Updated Sunday, January 13, 2013 at 07:31 AM
WASHINGTON — Everyone could use a little help keeping those New Year’s resolutions to slim down. But if it means the government limiting junk food, the response is an overwhelming, “No.”
Americans call obesity a national health crisis and blame too much screen time and cheap fast food for fueling it. But a new poll finds people are split on how much the government should do to help — and most draw the line at attempts to force healthier eating.
A third of people say the government should be deeply involved in finding solutions to the epidemic. A similar proportion want it to play little or no role, and the rest are somewhere in the middle, according to the poll by The Associated Press-NORC Center for Public Affairs Research.
Require more physical activity in school, or provide nutritional guidelines to help people make better choices? Sure, 8 in 10 support those steps. Make restaurants post calorie counts on their menus, as the Food and Drug Administration is poised to do? Some 70 percent think it’s a good idea.
“That’s a start,” said Khadijah Al-Amin, 52, of Coatesville, Pa. “The fat content should be put up there in red letters, not just put up there. The same way they mark something that’s poisonous, so when you see it, you absolutely know.”
But nearly 6 in 10 people surveyed oppose taxes targeting unhealthful foods, known as soda taxes or fat taxes.
And when it comes to restricting what people can buy — like New York City’s recent ban of supersized sodas in restaurants — three-quarters say, “No way.”
“The outlawing of sugary drinks, that’s just silly,” said Keith Donner, 52, of Miami, who prefers teaching schoolchildren to eat better and get moving.
Despite the severity of the problem, most of those surveyed say dealing with obesity is up to individuals. Just a third consider obesity a community problem that governments, schools, health care providers and the food industry should be involved in. Twelve percent said it will take work from both individuals and the community.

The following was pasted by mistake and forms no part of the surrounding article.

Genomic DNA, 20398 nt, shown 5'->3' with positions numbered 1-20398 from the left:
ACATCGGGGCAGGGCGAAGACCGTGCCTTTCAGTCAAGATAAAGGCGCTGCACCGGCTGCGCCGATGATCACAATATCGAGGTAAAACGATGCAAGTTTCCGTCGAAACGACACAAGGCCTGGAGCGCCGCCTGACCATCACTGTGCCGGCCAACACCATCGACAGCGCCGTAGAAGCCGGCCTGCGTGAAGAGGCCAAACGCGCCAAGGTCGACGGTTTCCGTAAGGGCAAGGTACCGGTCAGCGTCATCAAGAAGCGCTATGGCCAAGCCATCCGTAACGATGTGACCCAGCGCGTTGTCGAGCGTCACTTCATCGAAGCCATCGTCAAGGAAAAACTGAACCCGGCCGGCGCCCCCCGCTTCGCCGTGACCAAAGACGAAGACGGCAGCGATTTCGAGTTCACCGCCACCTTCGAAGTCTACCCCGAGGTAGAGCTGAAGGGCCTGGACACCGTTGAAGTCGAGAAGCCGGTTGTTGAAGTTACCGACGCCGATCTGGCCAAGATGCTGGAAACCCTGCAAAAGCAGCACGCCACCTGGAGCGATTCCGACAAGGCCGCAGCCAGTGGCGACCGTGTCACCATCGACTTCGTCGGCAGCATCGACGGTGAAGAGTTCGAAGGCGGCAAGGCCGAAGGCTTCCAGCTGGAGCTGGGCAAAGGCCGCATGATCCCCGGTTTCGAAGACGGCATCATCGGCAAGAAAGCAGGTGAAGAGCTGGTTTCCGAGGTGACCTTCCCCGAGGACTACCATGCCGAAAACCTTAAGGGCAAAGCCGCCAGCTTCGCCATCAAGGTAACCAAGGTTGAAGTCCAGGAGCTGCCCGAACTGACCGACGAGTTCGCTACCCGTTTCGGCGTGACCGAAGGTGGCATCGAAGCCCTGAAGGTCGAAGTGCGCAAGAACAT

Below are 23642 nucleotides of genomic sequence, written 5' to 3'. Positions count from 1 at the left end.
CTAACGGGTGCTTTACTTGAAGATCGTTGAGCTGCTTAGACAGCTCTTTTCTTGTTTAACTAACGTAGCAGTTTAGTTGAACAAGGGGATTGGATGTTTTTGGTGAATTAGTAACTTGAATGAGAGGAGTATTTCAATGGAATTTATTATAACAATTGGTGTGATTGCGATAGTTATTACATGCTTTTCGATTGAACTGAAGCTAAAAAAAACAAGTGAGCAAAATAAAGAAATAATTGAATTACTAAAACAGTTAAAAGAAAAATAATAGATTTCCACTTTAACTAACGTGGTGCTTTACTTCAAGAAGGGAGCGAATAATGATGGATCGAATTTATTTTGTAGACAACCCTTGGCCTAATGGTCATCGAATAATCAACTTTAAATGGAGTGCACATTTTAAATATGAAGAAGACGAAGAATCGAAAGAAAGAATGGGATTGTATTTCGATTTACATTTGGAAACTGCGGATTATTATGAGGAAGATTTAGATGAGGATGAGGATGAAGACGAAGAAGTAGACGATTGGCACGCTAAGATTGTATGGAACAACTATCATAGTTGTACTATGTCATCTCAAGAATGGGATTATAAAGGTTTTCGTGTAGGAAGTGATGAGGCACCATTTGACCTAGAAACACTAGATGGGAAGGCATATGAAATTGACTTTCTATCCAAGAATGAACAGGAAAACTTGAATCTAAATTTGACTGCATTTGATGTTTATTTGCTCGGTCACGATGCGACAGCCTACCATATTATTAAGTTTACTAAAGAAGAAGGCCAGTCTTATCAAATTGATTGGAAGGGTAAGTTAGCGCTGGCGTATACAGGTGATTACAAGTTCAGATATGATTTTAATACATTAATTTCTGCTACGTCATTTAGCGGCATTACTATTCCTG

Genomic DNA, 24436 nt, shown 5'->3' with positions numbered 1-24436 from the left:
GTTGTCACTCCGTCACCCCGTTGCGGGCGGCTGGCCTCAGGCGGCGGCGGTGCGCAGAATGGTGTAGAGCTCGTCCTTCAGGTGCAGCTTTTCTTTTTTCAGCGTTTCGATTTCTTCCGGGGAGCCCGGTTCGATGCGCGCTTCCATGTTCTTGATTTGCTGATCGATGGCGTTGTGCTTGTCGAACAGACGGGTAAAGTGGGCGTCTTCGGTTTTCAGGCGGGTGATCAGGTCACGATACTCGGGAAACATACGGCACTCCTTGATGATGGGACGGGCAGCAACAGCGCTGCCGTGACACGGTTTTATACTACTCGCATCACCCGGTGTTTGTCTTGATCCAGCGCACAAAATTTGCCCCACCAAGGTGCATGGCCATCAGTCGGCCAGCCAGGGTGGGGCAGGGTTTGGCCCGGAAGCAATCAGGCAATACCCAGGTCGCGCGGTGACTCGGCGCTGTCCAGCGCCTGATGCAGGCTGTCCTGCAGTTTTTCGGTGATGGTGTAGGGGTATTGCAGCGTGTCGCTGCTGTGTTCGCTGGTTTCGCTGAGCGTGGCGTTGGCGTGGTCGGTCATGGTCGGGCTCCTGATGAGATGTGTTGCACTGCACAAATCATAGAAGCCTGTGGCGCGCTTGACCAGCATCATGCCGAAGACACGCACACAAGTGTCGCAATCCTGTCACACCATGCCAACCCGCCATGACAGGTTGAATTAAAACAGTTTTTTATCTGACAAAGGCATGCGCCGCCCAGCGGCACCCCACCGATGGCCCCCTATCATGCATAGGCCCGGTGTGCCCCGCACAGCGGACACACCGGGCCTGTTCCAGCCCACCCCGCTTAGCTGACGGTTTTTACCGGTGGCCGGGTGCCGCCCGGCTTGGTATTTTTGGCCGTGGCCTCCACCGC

Societal changes in recent decades have helped spur growing waistlines, and now a third of U.S. children and teens and two-thirds of adults are either overweight or obese. Today, restaurants dot more street corners and malls, regular-sized portions are larger, and a fast-food meal can be cheaper than healthier fare. Not to mention electronic distractions that slightly more people surveyed blamed for obesity than fast food.
In the current environment, it’s difficult to exercise that personal responsibility, said Jeff Levi of the nonprofit Trust for America’s Health, which has closely tracked the rise in obesity.
“We need to create environments where the healthy choice becomes the easy choice, where it’s possible for people to bear that responsibility,” he said.
The new poll suggests women, who have major input on what a family eats, recognize those societal and community difficulties more than men do.
More than half of women say the high cost of healthful food is a major driver of obesity, compared with just 37 percent of men.
Patricia Wilson, 53, of rural Speedwell, Tenn., says she must drive 45 minutes to reach a grocery store — passing numerous burger and pizza joints, with more arriving every year.
“They shouldn’t be letting all these fast-food places go up,” said Wilson, who nags her children and grandchildren to eat at home and watch their calories. She recalls how her own overweight grandmother lost both her legs and then her life to diabetes.
More than 80 percent of people in the poll said they had easy access to supermarkets, but just as many could easily get fast food. An additional 68 percent said it was easy for kids to purchase junk food on their way to school, potentially foiling diet-conscious caregivers like Wilson, who doesn’t allow her grandchildren to eat unhealthful snacks at home.
Food is only part of the obesity equation; physical activity is key, too. About 7 in 10 people said it was easy to find sidewalks or paths for jogging, walking or bike-riding. But 63 percent found it difficult to run errands or get around without a car, reinforcing a sedentary lifestyle.
Associated Press writer Stacy A. Anderson and News Survey Specialist Dennis Junius contributed to this report.
Jeff Paslay / The Seattle Times